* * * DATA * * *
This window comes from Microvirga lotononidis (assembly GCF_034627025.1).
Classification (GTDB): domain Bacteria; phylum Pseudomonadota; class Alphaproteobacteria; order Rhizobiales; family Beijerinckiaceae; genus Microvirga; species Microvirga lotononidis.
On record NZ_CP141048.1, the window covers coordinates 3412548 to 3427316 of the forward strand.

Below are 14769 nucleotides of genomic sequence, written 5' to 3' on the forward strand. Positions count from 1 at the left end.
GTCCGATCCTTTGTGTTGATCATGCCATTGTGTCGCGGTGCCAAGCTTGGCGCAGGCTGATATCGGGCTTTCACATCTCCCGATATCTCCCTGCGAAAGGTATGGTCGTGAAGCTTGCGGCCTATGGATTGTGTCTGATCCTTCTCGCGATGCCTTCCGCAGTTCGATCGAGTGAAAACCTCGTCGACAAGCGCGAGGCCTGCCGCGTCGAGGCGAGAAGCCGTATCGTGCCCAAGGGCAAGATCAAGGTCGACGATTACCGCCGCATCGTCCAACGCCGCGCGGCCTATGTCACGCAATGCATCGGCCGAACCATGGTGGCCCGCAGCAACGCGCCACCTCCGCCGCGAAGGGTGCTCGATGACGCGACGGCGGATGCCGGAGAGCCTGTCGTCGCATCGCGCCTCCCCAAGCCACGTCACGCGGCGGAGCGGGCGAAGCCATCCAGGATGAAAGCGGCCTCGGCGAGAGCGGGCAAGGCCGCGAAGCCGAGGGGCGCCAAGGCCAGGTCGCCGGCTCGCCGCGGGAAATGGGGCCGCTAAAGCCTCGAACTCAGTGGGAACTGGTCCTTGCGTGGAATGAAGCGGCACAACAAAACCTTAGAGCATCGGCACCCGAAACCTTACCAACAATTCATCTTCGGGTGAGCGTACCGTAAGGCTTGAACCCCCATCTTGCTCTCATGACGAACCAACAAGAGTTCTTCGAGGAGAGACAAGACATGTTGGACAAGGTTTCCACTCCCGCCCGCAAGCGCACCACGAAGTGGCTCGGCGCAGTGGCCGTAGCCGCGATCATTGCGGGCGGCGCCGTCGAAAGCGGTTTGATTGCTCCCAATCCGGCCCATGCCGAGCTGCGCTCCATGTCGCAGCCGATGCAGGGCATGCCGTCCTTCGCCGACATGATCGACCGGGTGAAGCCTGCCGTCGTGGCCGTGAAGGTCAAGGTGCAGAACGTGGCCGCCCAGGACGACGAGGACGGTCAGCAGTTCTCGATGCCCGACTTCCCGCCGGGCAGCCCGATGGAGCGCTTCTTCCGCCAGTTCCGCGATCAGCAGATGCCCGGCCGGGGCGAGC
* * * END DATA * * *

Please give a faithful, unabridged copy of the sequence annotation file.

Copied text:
This window comes from Microvirga lotononidis (assembly GCF_034627025.1).
Classification (GTDB): domain Bacteria; phylum Pseudomonadota; class Alphaproteobacteria; order Rhizobiales; family Beijerinckiaceae; genus Microvirga; species Microvirga lotononidis.
On record NZ_CP141048.1, the window covers coordinates 3412548 to 3427316 of the forward strand.

Below are 14769 nucleotides of genomic sequence, written 5' to 3' on the forward strand. Positions count from 1 at the left end.
GTCCGATCCTTTGTGTTGATCATGCCATTGTGTCGCGGTGCCAAGCTTGGCGCAGGCTGATATCGGGCTTTCACATCTCCCGATATCTCCCTGCGAAAGGTATGGTCGTGAAGCTTGCGGCCTATGGATTGTGTCTGATCCTTCTCGCGATGCCTTCCGCAGTTCGATCGAGTGAAAACCTCGTCGACAAGCGCGAGGCCTGCCGCGTCGAGGCGAGAAGCCGTATCGTGCCCAAGGGCAAGATCAAGGTCGACGATTACCGCCGCATCGTCCAACGCCGCGCGGCCTATGTCACGCAATGCATCGGCCGAACCATGGTGGCCCGCAGCAACGCGCCACCTCCGCCGCGAAGGGTGCTCGATGACGCGACGGCGGATGCCGGAGAGCCTGTCGTCGCATCGCGCCTCCCCAAGCCACGTCACGCGGCGGAGCGGGCGAAGCCATCCAGGATGAAAGCGGCCTCGGCGAGAGCGGGCAAGGCCGCGAAGCCGAGGGGCGCCAAGGCCAGGTCGCCGGCTCGCCGCGGGAAATGGGGCCGCTAAAGCCTCGAACTCAGTGGGAACTGGTCCTTGCGTGGAATGAAGCGGCACAACAAAACCTTAGAGCATCGGCACCCGAAACCTTACCAACAATTCATCTTCGGGTGAGCGTACCGTAAGGCTTGAACCCCCATCTTGCTCTCATGACGAACCAACAAGAGTTCTTCGAGGAGAGACAAGACATGTTGGACAAGGTTTCCACTCCCGCCCGCAAGCGCACCACGAAGTGGCTCGGCGCAGTGGCCGTAGCCGCGATCATTGCGGGCGGCGCCGTCGAAAGCGGTTTGATTGCTCCCAATCCGGCCCATGCCGAGCTGCGCTCCATGTCGCAGCCGATGCAGGGCATGCCGTCCTTCGCCGACATGATCGACCGGGTGAAGCCTGCCGTCGTGGCCGTGAAGGTCAAGGTGCAGAACGTGGCCGCCCAGGACGACGAGGACGGTCAGCAGTTCTCGATGCCCGACTTCCCGCCGGGCAGCCCGATGGAGCGCTTCTTCCGCCAGTTCCGCGATCAGCAGATGCCCGGCCGGGGCGAGC